“The case was detected through the U.S. public health system and picked up by astute clinicians,” a C.D.C. statement said.
It brought the number of cases in the United States to 60, including the 45 cases among Americans repatriated from Wuhan, China — the epicenter of the outbreak — and the Diamond Princess cruise ship, which was overwhelmed by the virus after it docked in Japan.
The new case, in which the source of infection is unknown, is cause for concern, experts said.
“That would suggest there are other undetected cases out there, and we have already started some low-grade transmission,” said Dr. William Schaffner, an infectious disease specialist at Vanderbilt University.
Workers, go home: Companies try to ward off virus’s spread.
An oil company and a media group have told hundreds of employees in London to work from home. A German airline has asked workers to take unpaid leave.
For weeks, the coronavirus outbreak in China rattled global supply chains, exacting a toll on major businesses around the world, though often in indirect ways. Now, as it spreads across Europe and Asia, the virus is becoming a more immediate threat to all types of businesses.
From Milan to Berlin to London, companies in practically every industry are refining their emergency protocols or sending employees home to prevent an outbreak.
This week, Chevron instructed 300 workers at one of its London offices to work from home after an employee returning from Italy developed flulike symptoms. The media group OMG has taken the same step in London, sending home 1,000 employees after a staff member began showing symptoms. And Germany’s flagship airline, Lufthansa, has frozen hiring and offered employees unpaid leave.
For the most part, these disruptions to daily work life have been confined to Europe and Asia. In China, most businesses ground to a halt in January as the government worked to contain the outbreak, which has sickened tens of thousands of people and killed over 3,000.
Syracuse shuts its Italy program, joining other colleges in suspending studies abroad.
Syracuse University moved on Wednesday to shut down a study abroad program in Florence, Italy, as the coronavirus continues to spread, bringing to at least six the number of universities and colleges that have taken such steps.
“Yesterday, on very short notice, we made the difficult decision to suspend our academic program in Florence, Italy, based on Italy’s very aggressive stance toward virus containment and travel restrictions,” Kent Syverud, the Syracuse chancellor, said in a statement.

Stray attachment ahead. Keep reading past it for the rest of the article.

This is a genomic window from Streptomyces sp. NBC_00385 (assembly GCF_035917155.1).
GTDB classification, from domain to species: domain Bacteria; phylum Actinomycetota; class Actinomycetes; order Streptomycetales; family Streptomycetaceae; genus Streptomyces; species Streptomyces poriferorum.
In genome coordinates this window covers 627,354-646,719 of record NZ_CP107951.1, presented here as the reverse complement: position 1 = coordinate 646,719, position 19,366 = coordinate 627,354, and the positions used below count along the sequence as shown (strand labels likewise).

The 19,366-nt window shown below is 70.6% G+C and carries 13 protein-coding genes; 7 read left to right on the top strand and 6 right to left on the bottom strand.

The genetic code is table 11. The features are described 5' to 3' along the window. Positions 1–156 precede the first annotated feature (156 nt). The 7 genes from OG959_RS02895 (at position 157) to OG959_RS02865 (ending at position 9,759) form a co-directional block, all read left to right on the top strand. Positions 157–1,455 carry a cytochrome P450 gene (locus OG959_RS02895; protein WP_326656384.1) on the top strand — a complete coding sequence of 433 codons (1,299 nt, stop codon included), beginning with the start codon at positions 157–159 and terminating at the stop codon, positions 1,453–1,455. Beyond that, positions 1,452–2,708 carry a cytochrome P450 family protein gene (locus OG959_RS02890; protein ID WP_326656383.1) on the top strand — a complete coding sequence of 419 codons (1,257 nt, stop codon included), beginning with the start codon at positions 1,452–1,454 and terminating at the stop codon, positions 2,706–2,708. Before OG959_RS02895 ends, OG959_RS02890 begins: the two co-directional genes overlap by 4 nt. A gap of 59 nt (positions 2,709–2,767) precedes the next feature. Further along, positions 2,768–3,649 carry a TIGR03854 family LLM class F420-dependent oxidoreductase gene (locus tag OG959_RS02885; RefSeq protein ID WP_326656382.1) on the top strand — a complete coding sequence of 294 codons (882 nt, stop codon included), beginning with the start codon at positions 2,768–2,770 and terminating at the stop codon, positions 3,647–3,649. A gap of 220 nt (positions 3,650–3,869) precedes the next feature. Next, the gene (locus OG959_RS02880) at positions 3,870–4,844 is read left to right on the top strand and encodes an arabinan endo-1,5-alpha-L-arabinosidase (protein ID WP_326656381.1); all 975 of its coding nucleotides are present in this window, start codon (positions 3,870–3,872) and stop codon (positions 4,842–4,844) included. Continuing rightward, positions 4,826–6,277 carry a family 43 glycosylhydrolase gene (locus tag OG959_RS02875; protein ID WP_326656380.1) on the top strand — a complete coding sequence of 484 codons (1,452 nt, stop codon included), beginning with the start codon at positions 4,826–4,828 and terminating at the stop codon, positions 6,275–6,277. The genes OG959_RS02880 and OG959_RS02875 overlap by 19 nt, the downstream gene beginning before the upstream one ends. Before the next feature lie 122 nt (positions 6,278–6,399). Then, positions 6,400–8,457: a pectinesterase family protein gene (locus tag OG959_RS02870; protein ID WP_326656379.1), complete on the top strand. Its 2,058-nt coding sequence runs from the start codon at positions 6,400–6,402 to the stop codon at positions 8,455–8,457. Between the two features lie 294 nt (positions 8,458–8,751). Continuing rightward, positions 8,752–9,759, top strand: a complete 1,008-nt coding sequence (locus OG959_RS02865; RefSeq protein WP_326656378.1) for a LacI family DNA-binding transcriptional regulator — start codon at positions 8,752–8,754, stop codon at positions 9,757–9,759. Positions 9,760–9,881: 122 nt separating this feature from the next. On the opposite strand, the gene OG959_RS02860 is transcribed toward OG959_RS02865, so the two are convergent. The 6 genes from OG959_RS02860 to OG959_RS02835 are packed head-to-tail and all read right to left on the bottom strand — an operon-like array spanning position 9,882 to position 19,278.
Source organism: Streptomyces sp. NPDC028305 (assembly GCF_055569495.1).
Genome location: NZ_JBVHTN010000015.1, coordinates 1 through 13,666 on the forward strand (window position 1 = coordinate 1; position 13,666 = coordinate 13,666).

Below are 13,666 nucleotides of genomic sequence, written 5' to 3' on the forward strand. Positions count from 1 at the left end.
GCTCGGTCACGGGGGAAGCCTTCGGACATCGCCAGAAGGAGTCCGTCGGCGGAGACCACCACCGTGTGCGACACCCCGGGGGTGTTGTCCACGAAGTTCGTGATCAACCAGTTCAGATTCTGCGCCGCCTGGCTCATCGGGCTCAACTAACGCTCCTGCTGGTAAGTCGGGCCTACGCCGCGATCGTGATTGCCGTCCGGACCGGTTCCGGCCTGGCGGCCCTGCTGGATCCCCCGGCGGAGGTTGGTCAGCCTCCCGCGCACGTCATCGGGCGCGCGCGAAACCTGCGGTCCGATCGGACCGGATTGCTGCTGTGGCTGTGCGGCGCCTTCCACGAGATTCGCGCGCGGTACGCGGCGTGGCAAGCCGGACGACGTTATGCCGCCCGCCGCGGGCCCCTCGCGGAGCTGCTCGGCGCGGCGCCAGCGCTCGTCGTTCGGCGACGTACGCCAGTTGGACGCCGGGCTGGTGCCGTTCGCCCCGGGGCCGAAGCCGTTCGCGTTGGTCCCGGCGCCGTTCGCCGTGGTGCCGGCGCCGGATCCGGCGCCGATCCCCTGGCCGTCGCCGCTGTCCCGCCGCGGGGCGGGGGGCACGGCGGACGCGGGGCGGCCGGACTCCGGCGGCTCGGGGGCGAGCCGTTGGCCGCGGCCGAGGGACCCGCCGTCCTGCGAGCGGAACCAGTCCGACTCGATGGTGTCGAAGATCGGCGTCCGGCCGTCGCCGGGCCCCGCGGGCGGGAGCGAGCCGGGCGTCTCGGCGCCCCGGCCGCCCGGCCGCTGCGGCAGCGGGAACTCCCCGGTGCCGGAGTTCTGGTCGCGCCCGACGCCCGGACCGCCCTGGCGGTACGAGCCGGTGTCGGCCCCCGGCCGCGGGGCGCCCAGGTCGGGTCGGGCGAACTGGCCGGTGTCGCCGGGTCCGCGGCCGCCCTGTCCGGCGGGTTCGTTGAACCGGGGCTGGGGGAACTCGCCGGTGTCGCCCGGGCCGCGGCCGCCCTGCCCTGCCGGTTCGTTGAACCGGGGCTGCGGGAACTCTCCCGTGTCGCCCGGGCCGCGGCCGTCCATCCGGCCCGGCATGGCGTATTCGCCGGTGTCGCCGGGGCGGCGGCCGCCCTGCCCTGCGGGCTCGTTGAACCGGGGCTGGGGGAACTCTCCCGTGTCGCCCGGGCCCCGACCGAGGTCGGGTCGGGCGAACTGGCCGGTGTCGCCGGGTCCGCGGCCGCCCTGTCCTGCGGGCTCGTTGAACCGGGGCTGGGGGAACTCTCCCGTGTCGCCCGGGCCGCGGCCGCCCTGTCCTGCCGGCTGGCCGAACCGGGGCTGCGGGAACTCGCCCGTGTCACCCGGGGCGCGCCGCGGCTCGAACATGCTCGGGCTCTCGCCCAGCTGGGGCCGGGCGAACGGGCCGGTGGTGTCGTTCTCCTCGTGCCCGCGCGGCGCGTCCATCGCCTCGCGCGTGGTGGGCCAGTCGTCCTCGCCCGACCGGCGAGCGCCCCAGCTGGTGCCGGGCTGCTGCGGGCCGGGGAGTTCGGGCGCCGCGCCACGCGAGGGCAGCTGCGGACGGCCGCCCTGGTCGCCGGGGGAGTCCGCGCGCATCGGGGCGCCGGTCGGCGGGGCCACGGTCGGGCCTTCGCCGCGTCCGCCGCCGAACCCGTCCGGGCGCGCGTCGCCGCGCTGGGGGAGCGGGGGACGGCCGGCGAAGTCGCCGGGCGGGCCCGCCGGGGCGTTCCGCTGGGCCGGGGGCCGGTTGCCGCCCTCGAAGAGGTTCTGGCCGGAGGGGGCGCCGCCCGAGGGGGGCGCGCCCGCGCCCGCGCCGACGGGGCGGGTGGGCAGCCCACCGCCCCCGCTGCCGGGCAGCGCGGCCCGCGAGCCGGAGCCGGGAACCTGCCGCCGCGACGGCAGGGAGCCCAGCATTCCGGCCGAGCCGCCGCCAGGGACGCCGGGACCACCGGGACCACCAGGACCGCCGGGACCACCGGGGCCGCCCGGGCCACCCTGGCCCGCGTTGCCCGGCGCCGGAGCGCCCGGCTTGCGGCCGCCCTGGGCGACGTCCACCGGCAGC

New York University’s president, Andrew Hamilton, said in a statement on Wednesday that “out of an abundance of caution,” classes in Florence were being canceled for the rest of the week, and students there were to “promptly travel home or to another appropriate location.”
Other colleges that have suspended study abroad programs include Elon University, Fairfield University, Florida International University and the University of Tennessee.
The Tokyo Olympics will go forward, planners say.
With just under five months before the opening of the Summer Olympics in Tokyo on July 24, organizers in Japan and at the International Olympic Committee say they are confident the Games will go on.
At a news briefing on Wednesday, Japan’s chief cabinet secretary, Yoshihide Suga, said that preparations for the Games were proceeding “as planned,” adding that the Olympic torch would begin its journey to Japan in March as scheduled.
The I.O.C. has also declined to entertain the possibility that the Games might not take place as planned.
But sporting events in Japan and elsewhere are already being canceled, as governments try to discourage large gatherings in major cities. In preparing for the Olympics, Japan had focused on the prevention of measles and rubella, sexually transmitted diseases and food poisoning.
A new disease, like the coronavirus, was not central to its calculations.
“I’ve never seen an Olympic organizing committee asked, ‘Are you prepared for a global pandemic?’” said Terrence Burns, a veteran Olympics consultant.
Reporting and research was contributed by Russell Goldman, Choe Sang-Hun, Roni Caryn Rabin, Denise Grady, David Yaffe-Bellany, Ed Shanahan, Andrew Keh and Ben Dooley.